A simple search from EI Compendex by using the term “image segmentation” only in title field could produce around 5000 records (Zhang, 2006). However, as no general theory for image segmentation for different application domains, particular algorithms have been developed. The domain of Content-Based Image Retrieval (CBIR) is such a typical example, where many specific techniques have been proposed. An introduction focused on research works before 2004 can be found in Zhang (2005). This paper is an up-to-date and extended version from CBIR to CBVIR (Content-Based Visual Information Retrieval) by including CBVR (Content- Based Video Retrieval), which focused on the progress in last 3 years, and especially on video segmentation.
A Formal Definition of Image Segmentation
Image segmentation is the first step and also one of the most critical tasks of image analysis. It is often described as the process that subdivides an image into its constituent parts and extracts those parts of interest (objects).
A formal definition of image segmentation, supposing the whole image is represented by f(x, y), and fi(x, y),i = 1, 2, …, n are disjoint non-empty regions of f(x, y), consists of the following conditions (Fu, 1981):
For all i and j, i ≠ j, there exits;
For i = 1, 2, …, n, it must have;
For all i ≠ j, there exits;
)] is a uniformity predicate for all elements in fi
) and ∅ represents an empty set.
Considering the real situation in practice, the following condition can be added:
For all i = 1, 2, …, n, fi(x, y) is a connected component.
In the above conditions, condition (1) points out that the summation of segmented regions could include all pixels in an image; condition (2) points out that different segmented regions could not overlap each other; condition (3) points out that the pixels in the same segmented regions should have some similar properties; condition (4) points out that the pixel belonging to different segmented regions should have some different properties; and, finally, condition (5) points out that the pixels in the same segmented region are connected.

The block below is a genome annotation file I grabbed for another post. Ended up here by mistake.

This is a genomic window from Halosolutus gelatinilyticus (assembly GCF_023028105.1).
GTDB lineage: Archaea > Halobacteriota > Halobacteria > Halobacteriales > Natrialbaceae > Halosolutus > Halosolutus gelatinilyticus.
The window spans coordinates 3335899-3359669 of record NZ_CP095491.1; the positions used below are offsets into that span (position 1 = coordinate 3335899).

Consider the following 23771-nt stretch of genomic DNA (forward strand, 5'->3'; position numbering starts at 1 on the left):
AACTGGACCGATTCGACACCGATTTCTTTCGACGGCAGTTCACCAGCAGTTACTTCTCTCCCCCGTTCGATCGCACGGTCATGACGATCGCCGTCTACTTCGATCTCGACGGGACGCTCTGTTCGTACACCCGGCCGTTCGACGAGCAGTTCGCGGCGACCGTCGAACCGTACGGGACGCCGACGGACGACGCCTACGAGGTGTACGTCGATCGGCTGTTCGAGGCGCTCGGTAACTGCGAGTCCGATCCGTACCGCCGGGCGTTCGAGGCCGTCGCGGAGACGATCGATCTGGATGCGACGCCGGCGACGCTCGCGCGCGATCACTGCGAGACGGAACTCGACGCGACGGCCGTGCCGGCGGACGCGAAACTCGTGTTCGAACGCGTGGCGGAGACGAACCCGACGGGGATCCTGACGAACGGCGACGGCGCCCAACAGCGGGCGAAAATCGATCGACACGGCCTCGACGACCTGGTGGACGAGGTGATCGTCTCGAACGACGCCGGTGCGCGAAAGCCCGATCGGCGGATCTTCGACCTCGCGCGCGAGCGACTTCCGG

Key Terms in this Chapter
Graph Cuts: A widely used technique in energy minimization and clustering. When there are only two labels, the energy minimization problem can be reduced directly to a problem of computing the max-flow (or min-cut) of a graph.
Gaussian Mixture Model: A traditional parameter-based clustering model. All samples are assumed to belong to one of several Gaussian distributions, the ensemble can be described by the sum of several Gaussian distribution.
Watershed: A transform or an algorithm for image segmentation. It is traditionally classified as a region-based segmentation approach. The idea underlying watershed transform comes from geography.
Highest Confidence First: An efficient technique for energy minimization. It is a deterministic minimization algorithm, which is suitable for assigning label to pixels with unknown label, because it introduces an uncommitted label.
AR Model Order: It characterizes how close the relation is for the frame subsequence in the visual content.
K-mean Model: A traditional parameter-based clustering model. K initial classes are represented by their mean values, the following iterations try to minimize the distance between the samples with their respect means.
Feature Space Analysis: Image analysis performed in the feature space, in which each point corresponds to a feature value extracted from image.
Clustering: A process to group, based on some defined criteria, two or more terms together to form a large collection. In the context of image segmentation, clustering is to gather several pixels or groups of pixels with similar property to form a region.